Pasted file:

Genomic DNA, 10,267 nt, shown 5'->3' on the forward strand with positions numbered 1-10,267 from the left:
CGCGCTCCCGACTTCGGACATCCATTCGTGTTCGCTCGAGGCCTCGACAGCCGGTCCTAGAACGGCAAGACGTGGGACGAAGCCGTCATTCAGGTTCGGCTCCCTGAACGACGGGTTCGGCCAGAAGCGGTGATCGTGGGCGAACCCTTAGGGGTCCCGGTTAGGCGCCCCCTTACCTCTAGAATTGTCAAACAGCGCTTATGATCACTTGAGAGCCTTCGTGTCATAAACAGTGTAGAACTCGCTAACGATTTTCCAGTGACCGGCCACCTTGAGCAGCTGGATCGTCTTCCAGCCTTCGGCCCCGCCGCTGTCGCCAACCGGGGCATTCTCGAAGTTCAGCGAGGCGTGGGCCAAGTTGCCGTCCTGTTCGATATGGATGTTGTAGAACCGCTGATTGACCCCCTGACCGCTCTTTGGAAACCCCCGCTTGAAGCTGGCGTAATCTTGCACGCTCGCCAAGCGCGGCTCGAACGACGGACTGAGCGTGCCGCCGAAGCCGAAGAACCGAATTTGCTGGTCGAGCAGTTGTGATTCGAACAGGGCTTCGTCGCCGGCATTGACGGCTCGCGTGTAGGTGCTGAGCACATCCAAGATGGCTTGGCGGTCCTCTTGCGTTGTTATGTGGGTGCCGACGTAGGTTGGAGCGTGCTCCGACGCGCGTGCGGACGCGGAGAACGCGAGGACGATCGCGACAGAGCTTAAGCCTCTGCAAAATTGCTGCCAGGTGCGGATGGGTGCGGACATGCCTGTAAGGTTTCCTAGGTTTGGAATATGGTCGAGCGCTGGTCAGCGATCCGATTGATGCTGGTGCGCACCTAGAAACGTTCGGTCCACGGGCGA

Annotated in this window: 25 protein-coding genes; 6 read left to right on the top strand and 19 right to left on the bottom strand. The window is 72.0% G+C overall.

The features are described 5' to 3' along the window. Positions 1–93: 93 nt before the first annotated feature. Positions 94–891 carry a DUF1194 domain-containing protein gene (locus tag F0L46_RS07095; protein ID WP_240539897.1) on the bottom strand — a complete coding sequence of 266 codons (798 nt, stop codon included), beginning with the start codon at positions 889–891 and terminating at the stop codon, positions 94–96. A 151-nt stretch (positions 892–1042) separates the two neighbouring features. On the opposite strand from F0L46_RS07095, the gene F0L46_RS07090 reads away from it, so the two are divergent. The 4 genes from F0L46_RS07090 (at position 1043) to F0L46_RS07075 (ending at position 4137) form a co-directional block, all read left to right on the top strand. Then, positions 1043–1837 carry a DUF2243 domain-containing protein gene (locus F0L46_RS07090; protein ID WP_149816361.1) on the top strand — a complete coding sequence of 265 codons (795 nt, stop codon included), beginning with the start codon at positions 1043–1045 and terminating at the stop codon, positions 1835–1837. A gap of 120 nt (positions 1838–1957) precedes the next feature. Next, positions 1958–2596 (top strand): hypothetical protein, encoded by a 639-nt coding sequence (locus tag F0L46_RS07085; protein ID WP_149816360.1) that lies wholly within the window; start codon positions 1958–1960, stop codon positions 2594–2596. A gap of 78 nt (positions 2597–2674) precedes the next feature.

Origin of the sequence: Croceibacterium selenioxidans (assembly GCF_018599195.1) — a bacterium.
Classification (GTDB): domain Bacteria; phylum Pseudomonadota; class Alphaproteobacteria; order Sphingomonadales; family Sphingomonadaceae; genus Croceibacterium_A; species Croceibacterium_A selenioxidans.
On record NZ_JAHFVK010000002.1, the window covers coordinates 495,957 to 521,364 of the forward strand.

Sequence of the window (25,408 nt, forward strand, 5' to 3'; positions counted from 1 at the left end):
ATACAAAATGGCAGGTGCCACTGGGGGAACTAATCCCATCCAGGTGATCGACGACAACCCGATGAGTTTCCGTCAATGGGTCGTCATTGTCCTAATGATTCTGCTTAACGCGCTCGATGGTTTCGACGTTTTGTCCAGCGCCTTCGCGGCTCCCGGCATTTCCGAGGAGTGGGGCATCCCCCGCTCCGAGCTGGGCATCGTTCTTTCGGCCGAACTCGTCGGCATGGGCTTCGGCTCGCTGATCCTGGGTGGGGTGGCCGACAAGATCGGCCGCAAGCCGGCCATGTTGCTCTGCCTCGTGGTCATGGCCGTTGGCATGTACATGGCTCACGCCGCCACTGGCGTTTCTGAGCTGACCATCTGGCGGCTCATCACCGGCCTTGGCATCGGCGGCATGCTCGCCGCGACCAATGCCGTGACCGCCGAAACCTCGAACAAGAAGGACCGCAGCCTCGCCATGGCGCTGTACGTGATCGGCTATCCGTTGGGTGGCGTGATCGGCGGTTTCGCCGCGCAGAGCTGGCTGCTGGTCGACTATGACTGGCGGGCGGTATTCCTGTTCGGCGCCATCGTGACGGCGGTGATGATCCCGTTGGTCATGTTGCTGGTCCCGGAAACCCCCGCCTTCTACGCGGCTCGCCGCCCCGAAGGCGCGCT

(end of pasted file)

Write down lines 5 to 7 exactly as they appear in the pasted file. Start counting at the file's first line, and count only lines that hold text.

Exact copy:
Origin of the sequence: Croceibacterium selenioxidans (assembly GCF_018599195.1) — a bacterium.
Classification (GTDB): domain Bacteria; phylum Pseudomonadota; class Alphaproteobacteria; order Sphingomonadales; family Sphingomonadaceae; genus Croceibacterium_A; species Croceibacterium_A selenioxidans.
On record NZ_JAHFVK010000002.1, the window covers coordinates 495,957 to 521,364 of the forward strand.